SSA offices turning away same-sex couples in new marriage equality states



SALT LAKE CITY — Married, same-sex couples are being turned away at Social Security offices in Utah, and presumably other states where marriage equality became legal this week, despite a U.S. Supreme Court decision Monday that effectively overturned gay marriage bans in Utah and four other states.



According to a memorandum released publicly Friday, Social Security Administration officials claim more time is needed to streamline procedures for issuance of SSA Cards, eligibility and benefits, even though those procedures are already in place in 19 other states where same-sex marriage was legal prior to Monday.

The SSA has directed its field offices to “hold” all claims and appeals from married, same-sex couples in 10 states that fall under the jurisdiction of the Fourth, Ninth and Tenth Circuit Courts of Appeals where marital status may be a factor in benefits eligibility.

In one case in Salt Lake City, the attorney for a same-sex couple who was denied updated Social Security cards noted that “the law on this issue has been clearly established for fifteen (15) months, giving the agency ample opportunity to correct its discriminatory practices.”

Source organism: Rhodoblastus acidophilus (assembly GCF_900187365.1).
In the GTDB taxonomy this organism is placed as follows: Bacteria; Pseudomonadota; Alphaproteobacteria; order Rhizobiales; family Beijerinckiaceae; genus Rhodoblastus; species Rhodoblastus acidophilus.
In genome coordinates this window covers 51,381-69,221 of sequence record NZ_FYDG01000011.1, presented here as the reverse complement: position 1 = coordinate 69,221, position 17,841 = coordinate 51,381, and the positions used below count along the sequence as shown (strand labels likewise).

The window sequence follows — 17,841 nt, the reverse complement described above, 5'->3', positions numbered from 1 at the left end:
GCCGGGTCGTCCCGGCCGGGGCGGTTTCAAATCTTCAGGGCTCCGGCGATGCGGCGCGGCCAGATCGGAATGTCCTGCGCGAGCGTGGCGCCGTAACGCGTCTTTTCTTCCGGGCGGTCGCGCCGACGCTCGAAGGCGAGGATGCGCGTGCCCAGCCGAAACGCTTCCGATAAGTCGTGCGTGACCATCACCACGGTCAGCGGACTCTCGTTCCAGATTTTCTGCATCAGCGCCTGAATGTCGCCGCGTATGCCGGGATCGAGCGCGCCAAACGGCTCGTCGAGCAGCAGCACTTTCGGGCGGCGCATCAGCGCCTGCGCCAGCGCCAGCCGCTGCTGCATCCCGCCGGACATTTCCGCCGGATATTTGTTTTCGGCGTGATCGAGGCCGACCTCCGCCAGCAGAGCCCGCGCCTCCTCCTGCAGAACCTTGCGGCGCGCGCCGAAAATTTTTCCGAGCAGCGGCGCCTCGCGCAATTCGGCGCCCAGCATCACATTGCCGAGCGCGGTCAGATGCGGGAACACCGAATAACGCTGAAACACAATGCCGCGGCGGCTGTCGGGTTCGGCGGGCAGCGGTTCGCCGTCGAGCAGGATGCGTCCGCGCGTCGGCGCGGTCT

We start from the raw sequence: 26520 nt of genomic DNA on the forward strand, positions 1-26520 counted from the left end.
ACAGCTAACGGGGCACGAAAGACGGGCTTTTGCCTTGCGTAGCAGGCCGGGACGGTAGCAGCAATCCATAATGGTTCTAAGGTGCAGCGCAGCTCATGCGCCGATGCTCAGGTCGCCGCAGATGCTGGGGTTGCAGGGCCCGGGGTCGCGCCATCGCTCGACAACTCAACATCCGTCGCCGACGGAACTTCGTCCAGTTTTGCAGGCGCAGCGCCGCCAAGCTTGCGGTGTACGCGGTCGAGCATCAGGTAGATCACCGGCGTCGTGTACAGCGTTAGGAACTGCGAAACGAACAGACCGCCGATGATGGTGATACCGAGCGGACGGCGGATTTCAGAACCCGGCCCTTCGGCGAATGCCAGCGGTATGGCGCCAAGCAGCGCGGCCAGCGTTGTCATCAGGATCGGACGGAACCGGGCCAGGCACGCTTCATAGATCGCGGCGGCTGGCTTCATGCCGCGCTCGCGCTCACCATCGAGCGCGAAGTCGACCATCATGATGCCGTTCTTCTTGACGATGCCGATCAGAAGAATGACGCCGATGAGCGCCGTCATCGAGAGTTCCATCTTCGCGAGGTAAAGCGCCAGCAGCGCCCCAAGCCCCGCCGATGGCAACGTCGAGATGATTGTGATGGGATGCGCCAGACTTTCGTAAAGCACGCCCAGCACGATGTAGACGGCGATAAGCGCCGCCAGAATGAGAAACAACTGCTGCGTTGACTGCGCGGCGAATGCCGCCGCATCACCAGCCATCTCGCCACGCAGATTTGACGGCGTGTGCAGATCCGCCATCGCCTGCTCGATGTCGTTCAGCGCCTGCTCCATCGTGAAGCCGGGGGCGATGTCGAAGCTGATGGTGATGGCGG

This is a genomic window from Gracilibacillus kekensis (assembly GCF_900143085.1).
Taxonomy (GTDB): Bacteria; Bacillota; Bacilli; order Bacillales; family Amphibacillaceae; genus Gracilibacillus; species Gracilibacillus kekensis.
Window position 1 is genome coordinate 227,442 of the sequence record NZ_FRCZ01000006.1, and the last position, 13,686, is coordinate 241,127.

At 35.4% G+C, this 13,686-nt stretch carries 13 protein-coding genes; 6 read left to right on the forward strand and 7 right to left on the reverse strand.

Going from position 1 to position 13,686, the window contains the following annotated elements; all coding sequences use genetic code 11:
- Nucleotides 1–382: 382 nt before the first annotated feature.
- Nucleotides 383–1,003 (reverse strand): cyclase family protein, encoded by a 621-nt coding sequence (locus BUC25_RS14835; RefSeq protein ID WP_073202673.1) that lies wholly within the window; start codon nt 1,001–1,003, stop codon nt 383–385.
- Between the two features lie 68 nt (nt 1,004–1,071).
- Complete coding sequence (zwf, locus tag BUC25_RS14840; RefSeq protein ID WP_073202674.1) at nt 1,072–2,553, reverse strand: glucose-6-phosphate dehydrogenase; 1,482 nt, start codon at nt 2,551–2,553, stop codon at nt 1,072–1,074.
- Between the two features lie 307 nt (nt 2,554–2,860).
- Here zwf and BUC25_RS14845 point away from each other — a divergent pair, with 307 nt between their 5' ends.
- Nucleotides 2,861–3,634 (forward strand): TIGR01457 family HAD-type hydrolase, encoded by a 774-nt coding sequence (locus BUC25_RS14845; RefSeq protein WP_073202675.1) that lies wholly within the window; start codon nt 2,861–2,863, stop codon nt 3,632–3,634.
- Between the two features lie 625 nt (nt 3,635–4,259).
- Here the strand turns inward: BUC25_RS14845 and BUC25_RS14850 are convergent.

Following the June 2013 Supreme Court decision that struck down a key provision of the Defense of Marriage Act, the Justice Department said federal agencies should process Social Security and veterans’ benefits according to a couple’s “place of domicile” rather than “place of celebration.”

Despite the DOJ’s interpretation, SSA has continued to process benefits claims and other administrative actions based on where married, same-sex couples reside, and still, five days after marriage bans were struck down in Utah, Oklahoma, Indiana, Wisconsin and Virginia, the SSA has not instructed offices in those states with updated procedures.

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The disparity in overseeing of federal benefits was echoed Thursday by U.S. Sen. Dianne Feinstein, (D-Calif.), who, in a letter to President Barack Obama, called for executive action, reported The New York Times.

Feinstein wrote that given the “wave of new legal precedent” and it’s “clear message” that marriage discrimination against same-sex couples is on the way out, the Social Security Administration and Department of Veteran Affairs should not be giving “affect to such discrimination in the allocation of benefits.”

An attorney for the social security administration Friday refused comment other than to state that SSA officials will fully comply with federal guidelines and laws.​

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